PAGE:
• Consider parts for the theme: In order to have a congruent exhibition theme, an era, an object and a character can be selected. The era is directly connected to the content that students are learning at school, while the object establishes a relationship with the museum’s collection and what it can provide to the education of students. The character is important as it can serve as a narrative element; a personality that can pull the interest of the students towards the topics.
  • Offer variety: Effective content for an outreach program can take many forms, but the most important is to offer a variety of learning activities. Even if all of them can be guided through digital technologies, they must aim to offer access for different learning styles and interests of students.
  • Offer a creative activity: It is indispensable to have an emphasis on a creative activity that allows students to make something out of their imagination inspired by historical topics. This activity can then be expanded through digital content-based tools.
  • Consider the environment: The above activities should be contained in an environment that changes the space of the school, but takes into consideration limitations related to portability, space and time.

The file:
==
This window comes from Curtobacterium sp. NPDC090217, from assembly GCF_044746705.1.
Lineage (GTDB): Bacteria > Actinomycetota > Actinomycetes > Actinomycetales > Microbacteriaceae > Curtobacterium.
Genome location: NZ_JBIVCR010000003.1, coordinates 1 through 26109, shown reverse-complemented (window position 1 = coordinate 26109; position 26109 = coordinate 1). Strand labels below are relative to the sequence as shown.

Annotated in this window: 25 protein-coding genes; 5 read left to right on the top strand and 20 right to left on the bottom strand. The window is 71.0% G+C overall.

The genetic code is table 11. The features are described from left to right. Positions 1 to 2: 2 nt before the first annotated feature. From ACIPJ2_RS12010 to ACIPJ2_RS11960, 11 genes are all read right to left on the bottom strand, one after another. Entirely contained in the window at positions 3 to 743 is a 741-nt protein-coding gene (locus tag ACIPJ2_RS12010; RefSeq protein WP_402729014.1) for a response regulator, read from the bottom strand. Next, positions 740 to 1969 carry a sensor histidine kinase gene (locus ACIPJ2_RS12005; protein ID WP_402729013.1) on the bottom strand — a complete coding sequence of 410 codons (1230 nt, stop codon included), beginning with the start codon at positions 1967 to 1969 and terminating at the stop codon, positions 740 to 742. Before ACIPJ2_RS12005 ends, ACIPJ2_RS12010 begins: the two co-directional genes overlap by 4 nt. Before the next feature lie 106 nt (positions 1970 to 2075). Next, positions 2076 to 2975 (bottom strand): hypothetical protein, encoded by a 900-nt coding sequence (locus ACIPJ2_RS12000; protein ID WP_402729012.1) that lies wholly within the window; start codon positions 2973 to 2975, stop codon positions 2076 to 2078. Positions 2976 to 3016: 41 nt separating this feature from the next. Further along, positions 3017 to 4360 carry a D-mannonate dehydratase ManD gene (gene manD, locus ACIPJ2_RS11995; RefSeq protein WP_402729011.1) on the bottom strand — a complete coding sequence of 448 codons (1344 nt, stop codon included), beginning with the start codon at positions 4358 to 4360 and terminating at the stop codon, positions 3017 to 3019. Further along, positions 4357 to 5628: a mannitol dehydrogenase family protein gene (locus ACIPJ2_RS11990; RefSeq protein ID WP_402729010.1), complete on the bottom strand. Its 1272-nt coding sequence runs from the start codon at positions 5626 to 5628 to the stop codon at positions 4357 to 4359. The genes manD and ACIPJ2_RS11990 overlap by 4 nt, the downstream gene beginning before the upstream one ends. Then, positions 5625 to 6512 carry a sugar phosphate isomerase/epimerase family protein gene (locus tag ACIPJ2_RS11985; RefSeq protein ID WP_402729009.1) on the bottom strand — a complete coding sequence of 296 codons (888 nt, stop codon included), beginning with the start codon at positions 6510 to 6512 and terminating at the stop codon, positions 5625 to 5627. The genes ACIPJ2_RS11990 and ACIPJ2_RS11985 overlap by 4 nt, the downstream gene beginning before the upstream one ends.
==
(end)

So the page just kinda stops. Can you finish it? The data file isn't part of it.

• Consider technologies: The base technology that is implemented must fulfil three conditions: portability for ease of implementation, shareability for the students to have group experiences, and ease of development in order to avoid excessive costs and production time.
  • Choosing the staff: A development and event team must be present throughout the project but does not have to be numerous, easing budget concerns. The development team has to consist of at least of a main designer or planner, an artist for visuals and a programmer. The event team consists mainly of: a trained guide who can assist the students and lead them through the content; and a technician from the development team who ought to be present in order to address any kind of technical problems, and to assist the guide.
  • Make it an event: It is relevant to emphasize that the outreach program can be planned as an event, a special occasion for children to learn in a different way to their usual classroom lessons with the support that a museum can offer, and without the need to travel outside of school. The student as the target user must be considered in all stages of production, as it is for their enjoyment and learning process that all the effort put into making effective contents is made.

The above suggestions are made in hopes of aiding development of future projects that aim to expand museums beyond their premises in innovative ways for bringing their content to schools. We hope the findings and proposals stated in this research can serve the betterment of contents that aid education while offering enjoyable experiences.


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e-learning, distance learning, distance education, online learning, higher education, DE, blended learning, MOOCs, ICT, information and communication technology, collaborative learning, internet, learning management system, LMS, interaction,